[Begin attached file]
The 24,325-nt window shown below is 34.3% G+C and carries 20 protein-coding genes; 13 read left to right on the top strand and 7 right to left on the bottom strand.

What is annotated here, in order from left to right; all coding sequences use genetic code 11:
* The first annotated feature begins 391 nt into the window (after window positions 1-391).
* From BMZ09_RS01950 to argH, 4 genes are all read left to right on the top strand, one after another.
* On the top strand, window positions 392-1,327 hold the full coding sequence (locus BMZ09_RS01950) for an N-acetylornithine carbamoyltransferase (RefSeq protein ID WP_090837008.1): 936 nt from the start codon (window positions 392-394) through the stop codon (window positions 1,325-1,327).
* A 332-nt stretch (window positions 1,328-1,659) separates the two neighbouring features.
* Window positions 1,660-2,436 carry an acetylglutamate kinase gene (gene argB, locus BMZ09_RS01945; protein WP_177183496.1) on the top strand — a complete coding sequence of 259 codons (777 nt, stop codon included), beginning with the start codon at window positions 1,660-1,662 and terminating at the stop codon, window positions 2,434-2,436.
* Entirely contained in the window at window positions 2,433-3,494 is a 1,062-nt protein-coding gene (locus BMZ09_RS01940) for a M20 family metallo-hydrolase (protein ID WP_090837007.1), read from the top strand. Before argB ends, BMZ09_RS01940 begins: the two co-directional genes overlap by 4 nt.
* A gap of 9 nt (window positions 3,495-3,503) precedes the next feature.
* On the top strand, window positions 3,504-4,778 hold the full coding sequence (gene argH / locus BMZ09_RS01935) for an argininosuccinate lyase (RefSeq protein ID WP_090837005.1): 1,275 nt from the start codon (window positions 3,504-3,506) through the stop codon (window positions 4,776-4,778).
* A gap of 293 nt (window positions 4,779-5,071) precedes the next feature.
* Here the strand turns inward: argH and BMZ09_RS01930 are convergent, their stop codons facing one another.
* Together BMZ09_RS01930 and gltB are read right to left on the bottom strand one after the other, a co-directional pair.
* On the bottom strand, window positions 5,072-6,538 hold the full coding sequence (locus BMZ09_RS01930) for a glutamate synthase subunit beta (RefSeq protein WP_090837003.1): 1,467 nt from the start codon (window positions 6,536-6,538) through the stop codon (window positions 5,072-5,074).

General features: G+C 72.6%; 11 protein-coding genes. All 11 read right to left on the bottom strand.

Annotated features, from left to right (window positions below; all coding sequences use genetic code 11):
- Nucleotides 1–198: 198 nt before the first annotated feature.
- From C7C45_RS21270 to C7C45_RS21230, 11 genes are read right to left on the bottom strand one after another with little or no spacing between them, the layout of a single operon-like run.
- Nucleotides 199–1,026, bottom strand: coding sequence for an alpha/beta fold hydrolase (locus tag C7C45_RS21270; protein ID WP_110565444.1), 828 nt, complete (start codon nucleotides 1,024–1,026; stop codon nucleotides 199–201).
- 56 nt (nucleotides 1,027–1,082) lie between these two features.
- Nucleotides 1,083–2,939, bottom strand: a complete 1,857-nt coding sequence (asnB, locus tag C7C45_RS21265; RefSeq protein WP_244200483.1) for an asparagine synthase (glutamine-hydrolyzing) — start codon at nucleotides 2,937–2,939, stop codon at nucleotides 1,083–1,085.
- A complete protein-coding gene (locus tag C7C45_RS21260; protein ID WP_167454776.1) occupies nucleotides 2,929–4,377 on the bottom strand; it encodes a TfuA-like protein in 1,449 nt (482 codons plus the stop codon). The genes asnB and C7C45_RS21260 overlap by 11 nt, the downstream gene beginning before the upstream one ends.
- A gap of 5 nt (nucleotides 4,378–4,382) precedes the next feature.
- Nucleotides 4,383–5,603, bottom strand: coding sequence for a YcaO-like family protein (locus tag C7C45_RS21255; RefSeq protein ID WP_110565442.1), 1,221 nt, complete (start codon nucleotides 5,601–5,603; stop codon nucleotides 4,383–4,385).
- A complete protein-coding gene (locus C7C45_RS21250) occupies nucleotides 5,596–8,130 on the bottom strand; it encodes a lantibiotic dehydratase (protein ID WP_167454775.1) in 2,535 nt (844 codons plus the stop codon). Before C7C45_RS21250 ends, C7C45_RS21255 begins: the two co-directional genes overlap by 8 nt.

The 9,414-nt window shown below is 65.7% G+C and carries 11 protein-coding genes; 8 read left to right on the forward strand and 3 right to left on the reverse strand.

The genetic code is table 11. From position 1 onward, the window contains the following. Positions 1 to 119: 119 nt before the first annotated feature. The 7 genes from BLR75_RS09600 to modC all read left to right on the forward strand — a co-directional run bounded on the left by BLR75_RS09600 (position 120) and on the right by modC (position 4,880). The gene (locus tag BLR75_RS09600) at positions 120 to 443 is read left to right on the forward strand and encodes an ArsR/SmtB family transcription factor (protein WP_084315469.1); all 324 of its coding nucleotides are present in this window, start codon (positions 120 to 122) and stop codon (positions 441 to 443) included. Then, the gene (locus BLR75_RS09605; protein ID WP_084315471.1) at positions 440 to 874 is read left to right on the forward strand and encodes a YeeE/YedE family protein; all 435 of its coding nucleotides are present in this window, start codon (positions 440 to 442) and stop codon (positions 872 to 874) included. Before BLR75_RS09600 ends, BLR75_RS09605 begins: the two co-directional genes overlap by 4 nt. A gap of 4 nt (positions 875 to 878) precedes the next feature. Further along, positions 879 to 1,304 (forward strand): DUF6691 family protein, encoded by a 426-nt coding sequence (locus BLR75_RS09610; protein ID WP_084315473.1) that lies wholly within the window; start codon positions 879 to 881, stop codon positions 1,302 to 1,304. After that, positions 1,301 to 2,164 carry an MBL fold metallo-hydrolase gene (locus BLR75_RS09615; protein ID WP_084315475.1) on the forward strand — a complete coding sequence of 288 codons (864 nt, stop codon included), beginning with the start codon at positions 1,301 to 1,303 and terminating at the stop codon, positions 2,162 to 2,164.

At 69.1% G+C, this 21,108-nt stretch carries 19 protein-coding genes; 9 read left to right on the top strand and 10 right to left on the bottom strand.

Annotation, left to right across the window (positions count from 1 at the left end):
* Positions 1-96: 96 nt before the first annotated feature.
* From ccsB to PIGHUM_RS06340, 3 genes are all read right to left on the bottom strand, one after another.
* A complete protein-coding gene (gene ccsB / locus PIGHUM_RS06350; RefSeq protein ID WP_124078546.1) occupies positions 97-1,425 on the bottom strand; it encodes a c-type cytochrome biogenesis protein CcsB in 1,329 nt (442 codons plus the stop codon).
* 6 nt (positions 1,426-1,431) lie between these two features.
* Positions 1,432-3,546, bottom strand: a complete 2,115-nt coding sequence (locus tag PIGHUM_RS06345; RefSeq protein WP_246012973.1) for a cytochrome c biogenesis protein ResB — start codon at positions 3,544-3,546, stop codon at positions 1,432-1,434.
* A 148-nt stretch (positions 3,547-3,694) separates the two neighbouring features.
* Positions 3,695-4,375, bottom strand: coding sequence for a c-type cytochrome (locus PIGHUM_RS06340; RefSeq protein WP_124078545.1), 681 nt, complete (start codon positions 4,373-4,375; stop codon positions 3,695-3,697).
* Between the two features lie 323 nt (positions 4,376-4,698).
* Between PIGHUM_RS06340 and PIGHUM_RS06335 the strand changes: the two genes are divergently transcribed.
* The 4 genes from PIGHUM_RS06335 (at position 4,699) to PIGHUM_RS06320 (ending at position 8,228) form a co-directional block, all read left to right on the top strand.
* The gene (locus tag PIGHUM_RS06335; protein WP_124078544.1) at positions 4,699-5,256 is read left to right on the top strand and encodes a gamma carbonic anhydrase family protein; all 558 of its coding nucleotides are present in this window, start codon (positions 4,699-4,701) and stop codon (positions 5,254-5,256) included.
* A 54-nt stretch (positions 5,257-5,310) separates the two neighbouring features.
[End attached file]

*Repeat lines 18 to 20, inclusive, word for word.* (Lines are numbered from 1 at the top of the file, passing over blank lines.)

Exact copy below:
- From C7C45_RS21270 to C7C45_RS21230, 11 genes are read right to left on the bottom strand one after another with little or no spacing between them, the layout of a single operon-like run.
- Nucleotides 199–1,026, bottom strand: coding sequence for an alpha/beta fold hydrolase (locus tag C7C45_RS21270; protein ID WP_110565444.1), 828 nt, complete (start codon nucleotides 1,024–1,026; stop codon nucleotides 199–201).
- 56 nt (nucleotides 1,027–1,082) lie between these two features.